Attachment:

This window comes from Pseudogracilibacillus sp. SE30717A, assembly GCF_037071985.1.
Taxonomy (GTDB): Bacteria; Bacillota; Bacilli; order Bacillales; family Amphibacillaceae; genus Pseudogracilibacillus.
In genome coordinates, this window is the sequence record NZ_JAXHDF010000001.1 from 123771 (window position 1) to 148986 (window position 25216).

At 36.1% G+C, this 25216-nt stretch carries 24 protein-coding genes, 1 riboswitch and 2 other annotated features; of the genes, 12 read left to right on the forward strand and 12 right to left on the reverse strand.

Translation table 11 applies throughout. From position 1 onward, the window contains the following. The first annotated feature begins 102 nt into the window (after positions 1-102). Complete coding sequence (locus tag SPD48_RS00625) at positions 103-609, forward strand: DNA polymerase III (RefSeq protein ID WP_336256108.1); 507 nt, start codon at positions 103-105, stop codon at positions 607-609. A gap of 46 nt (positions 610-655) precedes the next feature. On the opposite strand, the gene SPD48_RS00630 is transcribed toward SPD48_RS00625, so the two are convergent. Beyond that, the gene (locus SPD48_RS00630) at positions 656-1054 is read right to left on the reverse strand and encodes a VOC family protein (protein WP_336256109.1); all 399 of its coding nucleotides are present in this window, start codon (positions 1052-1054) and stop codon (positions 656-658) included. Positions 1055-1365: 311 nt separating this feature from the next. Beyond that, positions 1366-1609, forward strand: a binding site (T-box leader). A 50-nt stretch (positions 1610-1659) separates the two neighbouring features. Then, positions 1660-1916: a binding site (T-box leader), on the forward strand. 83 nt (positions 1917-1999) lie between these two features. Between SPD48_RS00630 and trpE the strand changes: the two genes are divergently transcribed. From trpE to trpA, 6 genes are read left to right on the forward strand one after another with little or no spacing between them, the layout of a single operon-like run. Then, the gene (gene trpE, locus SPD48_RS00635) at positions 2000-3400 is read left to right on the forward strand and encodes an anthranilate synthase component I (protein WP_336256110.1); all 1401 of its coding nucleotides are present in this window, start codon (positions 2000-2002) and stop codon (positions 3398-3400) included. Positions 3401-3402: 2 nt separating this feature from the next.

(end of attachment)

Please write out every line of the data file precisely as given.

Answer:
This window comes from Pseudogracilibacillus sp. SE30717A, assembly GCF_037071985.1.
Taxonomy (GTDB): Bacteria; Bacillota; Bacilli; order Bacillales; family Amphibacillaceae; genus Pseudogracilibacillus.
In genome coordinates, this window is the sequence record NZ_JAXHDF010000001.1 from 123771 (window position 1) to 148986 (window position 25216).

At 36.1% G+C, this 25216-nt stretch carries 24 protein-coding genes, 1 riboswitch and 2 other annotated features; of the genes, 12 read left to right on the forward strand and 12 right to left on the reverse strand.

Translation table 11 applies throughout. From position 1 onward, the window contains the following. The first annotated feature begins 102 nt into the window (after positions 1-102). Complete coding sequence (locus tag SPD48_RS00625) at positions 103-609, forward strand: DNA polymerase III (RefSeq protein ID WP_336256108.1); 507 nt, start codon at positions 103-105, stop codon at positions 607-609. A gap of 46 nt (positions 610-655) precedes the next feature. On the opposite strand, the gene SPD48_RS00630 is transcribed toward SPD48_RS00625, so the two are convergent. Beyond that, the gene (locus SPD48_RS00630) at positions 656-1054 is read right to left on the reverse strand and encodes a VOC family protein (protein WP_336256109.1); all 399 of its coding nucleotides are present in this window, start codon (positions 1052-1054) and stop codon (positions 656-658) included. Positions 1055-1365: 311 nt separating this feature from the next. Beyond that, positions 1366-1609, forward strand: a binding site (T-box leader). A 50-nt stretch (positions 1610-1659) separates the two neighbouring features. Then, positions 1660-1916: a binding site (T-box leader), on the forward strand. 83 nt (positions 1917-1999) lie between these two features. Between SPD48_RS00630 and trpE the strand changes: the two genes are divergently transcribed. From trpE to trpA, 6 genes are read left to right on the forward strand one after another with little or no spacing between them, the layout of a single operon-like run. Then, the gene (gene trpE, locus SPD48_RS00635) at positions 2000-3400 is read left to right on the forward strand and encodes an anthranilate synthase component I (protein WP_336256110.1); all 1401 of its coding nucleotides are present in this window, start codon (positions 2000-2002) and stop codon (positions 3398-3400) included. Positions 3401-3402: 2 nt separating this feature from the next.